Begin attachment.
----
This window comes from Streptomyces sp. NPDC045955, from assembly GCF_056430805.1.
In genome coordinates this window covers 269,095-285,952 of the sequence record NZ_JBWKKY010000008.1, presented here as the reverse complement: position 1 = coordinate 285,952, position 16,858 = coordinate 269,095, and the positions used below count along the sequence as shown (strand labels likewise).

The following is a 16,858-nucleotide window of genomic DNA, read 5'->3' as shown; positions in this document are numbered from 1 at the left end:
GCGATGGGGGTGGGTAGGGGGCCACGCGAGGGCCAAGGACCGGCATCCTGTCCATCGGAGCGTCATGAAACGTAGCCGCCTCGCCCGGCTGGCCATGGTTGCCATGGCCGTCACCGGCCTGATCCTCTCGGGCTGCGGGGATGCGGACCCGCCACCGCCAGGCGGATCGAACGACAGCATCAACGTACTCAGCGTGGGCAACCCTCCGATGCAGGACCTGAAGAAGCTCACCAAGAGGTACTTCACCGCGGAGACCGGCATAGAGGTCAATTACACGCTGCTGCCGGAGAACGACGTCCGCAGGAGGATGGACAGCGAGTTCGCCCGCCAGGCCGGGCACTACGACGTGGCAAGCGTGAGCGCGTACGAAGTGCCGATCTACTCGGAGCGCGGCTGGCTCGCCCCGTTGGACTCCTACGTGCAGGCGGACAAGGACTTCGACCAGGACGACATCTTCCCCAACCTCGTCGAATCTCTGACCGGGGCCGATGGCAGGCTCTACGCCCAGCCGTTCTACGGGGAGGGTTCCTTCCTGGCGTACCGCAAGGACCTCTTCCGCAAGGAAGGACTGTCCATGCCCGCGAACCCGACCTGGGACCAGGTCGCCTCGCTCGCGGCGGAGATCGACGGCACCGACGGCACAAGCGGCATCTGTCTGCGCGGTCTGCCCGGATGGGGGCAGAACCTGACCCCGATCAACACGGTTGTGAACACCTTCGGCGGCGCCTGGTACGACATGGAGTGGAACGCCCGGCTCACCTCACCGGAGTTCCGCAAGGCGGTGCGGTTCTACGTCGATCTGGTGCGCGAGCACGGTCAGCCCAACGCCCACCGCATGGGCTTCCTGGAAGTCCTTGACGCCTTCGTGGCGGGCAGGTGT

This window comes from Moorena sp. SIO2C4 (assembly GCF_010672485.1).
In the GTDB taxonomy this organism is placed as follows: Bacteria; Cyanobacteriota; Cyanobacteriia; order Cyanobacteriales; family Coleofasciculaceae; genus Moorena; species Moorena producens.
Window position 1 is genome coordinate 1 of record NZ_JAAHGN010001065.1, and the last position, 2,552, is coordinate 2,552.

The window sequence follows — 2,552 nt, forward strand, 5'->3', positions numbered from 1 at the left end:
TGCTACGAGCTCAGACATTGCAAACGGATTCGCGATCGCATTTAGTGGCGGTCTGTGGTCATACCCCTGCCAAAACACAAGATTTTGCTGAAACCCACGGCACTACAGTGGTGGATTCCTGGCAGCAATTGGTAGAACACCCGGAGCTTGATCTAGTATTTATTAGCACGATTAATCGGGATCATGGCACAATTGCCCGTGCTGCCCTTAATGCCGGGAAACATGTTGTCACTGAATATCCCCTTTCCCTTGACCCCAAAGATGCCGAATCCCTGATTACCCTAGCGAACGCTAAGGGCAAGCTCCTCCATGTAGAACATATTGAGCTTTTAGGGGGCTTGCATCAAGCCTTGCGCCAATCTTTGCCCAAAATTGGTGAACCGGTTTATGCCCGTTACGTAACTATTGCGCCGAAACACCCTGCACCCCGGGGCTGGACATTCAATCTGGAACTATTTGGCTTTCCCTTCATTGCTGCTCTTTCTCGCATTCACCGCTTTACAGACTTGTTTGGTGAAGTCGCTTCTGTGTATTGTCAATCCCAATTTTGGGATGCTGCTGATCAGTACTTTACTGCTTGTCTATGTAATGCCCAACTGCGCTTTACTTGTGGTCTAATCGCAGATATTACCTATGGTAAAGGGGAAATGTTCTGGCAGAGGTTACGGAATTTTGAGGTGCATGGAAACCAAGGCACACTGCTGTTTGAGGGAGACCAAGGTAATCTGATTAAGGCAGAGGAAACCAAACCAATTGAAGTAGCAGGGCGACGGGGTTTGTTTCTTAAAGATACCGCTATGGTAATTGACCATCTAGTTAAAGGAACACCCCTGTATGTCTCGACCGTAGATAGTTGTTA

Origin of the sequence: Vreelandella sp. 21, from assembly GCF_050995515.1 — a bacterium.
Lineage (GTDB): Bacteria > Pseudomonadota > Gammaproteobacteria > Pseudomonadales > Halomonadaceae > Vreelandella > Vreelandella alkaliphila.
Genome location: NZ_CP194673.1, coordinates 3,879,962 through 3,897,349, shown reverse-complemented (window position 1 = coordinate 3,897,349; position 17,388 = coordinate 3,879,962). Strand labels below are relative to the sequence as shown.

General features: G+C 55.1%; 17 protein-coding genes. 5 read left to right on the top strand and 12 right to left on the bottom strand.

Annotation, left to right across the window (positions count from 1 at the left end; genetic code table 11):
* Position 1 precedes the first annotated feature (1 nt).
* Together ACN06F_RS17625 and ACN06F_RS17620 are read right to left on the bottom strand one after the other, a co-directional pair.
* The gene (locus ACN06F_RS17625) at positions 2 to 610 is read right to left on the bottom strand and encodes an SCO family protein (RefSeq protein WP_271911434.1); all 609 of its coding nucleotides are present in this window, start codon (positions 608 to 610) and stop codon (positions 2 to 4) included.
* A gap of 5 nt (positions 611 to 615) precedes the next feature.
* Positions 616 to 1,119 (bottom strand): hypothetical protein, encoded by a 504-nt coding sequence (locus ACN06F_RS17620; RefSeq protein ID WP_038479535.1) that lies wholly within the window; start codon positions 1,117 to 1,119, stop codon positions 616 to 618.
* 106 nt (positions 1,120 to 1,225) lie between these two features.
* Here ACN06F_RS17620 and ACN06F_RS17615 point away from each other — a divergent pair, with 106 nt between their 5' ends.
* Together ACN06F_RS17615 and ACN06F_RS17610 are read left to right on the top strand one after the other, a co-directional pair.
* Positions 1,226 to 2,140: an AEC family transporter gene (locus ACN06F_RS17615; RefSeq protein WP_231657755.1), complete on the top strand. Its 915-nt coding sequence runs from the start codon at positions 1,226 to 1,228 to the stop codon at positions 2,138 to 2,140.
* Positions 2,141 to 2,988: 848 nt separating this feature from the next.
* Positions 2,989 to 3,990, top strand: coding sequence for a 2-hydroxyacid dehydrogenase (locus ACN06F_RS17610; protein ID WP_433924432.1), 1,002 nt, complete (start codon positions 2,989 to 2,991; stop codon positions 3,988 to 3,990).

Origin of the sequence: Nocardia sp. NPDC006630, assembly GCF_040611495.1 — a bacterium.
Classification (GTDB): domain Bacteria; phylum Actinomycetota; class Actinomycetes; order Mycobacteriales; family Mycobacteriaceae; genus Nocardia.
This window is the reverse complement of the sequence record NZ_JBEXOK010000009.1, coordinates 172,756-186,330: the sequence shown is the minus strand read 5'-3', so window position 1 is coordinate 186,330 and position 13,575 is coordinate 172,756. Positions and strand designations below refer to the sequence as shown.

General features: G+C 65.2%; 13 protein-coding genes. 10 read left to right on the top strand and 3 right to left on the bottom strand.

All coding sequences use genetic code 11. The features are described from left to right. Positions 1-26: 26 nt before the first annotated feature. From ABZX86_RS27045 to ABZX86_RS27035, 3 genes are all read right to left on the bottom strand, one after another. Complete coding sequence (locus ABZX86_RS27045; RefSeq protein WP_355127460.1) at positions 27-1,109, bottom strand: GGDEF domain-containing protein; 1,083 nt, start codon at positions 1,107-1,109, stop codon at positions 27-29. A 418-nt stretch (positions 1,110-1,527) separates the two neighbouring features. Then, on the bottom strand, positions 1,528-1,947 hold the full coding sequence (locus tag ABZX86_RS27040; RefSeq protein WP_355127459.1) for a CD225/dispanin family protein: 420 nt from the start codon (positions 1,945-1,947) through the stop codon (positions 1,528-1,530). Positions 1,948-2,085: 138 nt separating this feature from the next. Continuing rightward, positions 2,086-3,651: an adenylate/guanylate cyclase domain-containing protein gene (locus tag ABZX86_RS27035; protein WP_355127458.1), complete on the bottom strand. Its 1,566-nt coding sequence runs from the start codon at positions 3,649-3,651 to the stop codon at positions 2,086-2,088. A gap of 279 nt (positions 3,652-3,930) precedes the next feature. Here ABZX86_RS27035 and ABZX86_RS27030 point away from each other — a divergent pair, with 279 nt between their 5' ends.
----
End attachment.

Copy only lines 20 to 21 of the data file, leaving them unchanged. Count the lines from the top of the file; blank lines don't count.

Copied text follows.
* 106 nt (positions 1,120 to 1,225) lie between these two features.
* Here ACN06F_RS17620 and ACN06F_RS17615 point away from each other — a divergent pair, with 106 nt between their 5' ends.